Skip to main content

The Ongoing Housing Crisis: California Renters Still Struggle to Pay Rent Even As Counties Re-Open

Our analysis of newly-released Census data offers a sobering picture of the nation’s ongoing housing crisis (see our interactive map for details on each state), with a focus on how renters and homeowners in California are faring.

Our analysis shows that one in five California households indicated that they have no or only slight confidence that they have the ability to pay their mortgage or rent due to COVID-19 related income loss. Nearly 55 percent of renters–and 40 percent of homeowners–in California have experienced some loss of employment income since March when the shelter-in-place orders began.

As income losses make it more difficult for households to stay current on their rent and mortgage payments, many–37.8 percent of households who have missed housing payments–are turning to credit cards and other loans to cover expenses.

The implications of this crisis for households of color and for households with children are particularly stark. Hispanic/Latinx households in California are particularly hard hit, with more than one in five households behind on their rental payments. And households with children are more likely to face housing insecurity: more than 540,000 households with children in California are behind on their rent or mortgage payments. Research has shown that there are long-term negative health and educational consequences for children who experience housing instability.

The consequences of this economic crisis are already beginning to reverberate throughout the housing market. The majority of California households who are behind on their rent payments live in properties with 4 or fewer units. The landlords of these types of properties are more likely to own fewer units and have lower incomes, and they may be less likely to access small business support or payment protection programs.

While recently-enacted eviction moratoria and mortgage forbearance are an important and necessary safeguard to provide immediate protection, such measures do not address the long-term financial obligations that will be unsustainable for many tenants and homeowners. They also do not address the financial crisis facing small property owners.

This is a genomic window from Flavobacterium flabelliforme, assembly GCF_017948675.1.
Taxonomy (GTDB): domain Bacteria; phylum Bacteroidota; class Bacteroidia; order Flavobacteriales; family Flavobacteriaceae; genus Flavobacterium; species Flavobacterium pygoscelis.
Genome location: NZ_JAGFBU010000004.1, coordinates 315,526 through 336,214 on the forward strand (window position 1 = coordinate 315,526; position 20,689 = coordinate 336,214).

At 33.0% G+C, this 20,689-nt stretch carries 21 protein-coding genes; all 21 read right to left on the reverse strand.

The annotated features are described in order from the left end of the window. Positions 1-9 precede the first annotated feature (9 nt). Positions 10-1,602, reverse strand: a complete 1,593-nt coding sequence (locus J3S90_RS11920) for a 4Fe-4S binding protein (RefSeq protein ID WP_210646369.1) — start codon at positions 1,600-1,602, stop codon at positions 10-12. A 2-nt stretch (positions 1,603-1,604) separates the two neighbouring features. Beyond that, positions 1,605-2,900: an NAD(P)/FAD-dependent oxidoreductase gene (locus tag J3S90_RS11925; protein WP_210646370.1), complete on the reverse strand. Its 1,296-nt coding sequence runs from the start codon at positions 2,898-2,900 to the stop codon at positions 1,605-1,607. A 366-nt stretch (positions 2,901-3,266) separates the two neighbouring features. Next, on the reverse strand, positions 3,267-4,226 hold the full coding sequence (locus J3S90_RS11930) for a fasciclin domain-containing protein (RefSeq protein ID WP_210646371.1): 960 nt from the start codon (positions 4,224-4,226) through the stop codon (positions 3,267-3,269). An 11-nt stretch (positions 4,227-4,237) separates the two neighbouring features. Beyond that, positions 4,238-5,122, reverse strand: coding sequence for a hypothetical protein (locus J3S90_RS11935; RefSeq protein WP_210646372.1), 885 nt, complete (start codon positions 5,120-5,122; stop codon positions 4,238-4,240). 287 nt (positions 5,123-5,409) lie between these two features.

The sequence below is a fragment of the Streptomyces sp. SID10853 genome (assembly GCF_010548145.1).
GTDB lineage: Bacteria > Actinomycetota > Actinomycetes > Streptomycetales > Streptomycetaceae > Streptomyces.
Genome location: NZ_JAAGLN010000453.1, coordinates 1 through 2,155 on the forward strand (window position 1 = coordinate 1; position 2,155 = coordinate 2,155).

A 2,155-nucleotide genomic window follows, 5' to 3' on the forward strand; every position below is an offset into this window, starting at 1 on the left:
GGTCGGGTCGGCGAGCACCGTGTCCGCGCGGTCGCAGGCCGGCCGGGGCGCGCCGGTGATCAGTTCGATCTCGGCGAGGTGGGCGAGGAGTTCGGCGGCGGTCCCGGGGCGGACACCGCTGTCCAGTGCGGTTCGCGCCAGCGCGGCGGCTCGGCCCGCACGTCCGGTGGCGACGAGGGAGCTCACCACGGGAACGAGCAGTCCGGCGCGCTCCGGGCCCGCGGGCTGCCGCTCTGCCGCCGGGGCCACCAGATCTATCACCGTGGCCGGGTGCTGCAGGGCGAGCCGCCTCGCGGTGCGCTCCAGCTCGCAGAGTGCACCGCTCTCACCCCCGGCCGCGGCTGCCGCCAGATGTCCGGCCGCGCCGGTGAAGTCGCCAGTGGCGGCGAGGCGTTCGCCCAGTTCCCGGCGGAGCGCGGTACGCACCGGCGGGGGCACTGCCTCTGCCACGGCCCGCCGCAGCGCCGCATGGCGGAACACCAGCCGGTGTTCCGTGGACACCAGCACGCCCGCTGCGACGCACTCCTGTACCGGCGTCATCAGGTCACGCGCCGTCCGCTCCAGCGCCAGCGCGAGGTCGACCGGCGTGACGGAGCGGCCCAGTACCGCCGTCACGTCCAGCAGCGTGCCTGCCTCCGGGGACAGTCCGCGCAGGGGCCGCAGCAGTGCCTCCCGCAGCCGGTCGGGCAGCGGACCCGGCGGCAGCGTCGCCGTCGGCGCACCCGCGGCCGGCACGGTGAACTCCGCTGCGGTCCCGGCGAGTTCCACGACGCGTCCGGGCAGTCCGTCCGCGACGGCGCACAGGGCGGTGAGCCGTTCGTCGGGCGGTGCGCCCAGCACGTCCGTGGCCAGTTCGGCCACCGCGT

Acting now to prevent an eviction and foreclosure crisis in 2021—and the negative consequences such a crisis will have on households, neighborhoods, and the U.S. economy—should be the top priority of the federal government. The $2.4 trillion stimulus bill proposed by Speaker Nancy Pelosi and other leading Democrats, which includes provisions to provide both direct rental assistance and create a lending facility for landlords to stay afloat, is a necessary step towards recovery. Yet as negotiations in Washington stop and start, it remains unclear if the federal government will act with urgency and at the scale needed to provide relief.

Read more here.

Related Articles

Rising Rents, Not Enough Data: How a Lack of Transparency Threatens to Undermine California’s Rent Cap

In 2019, in the midst of eroding housing affordability and concerns about evictions and displacement, California passed the Tenant Protection…

The Cost to Build New Housing Keeps Rising: State Legislation Aiming to Reverse the Upward Trend

As the Terner Center has previously documented, the cost of building housing in California has skyrocketed in recent years with…

ADUs for All: Breaking Down Barriers to Racial and Economic Equity in Accessory Dwelling Unit Construction

Accessory dwelling units (ADUs) are an important and increasingly popular strategy for adding to the supply of housing in California,…

ADU Construction Financing: Opportunities to Expand Access for Homeowners

Expanding the construction of accessory dwelling units (ADUs)—a secondary, often backyard home on a single-family lot—offers benefits to individual homeowners…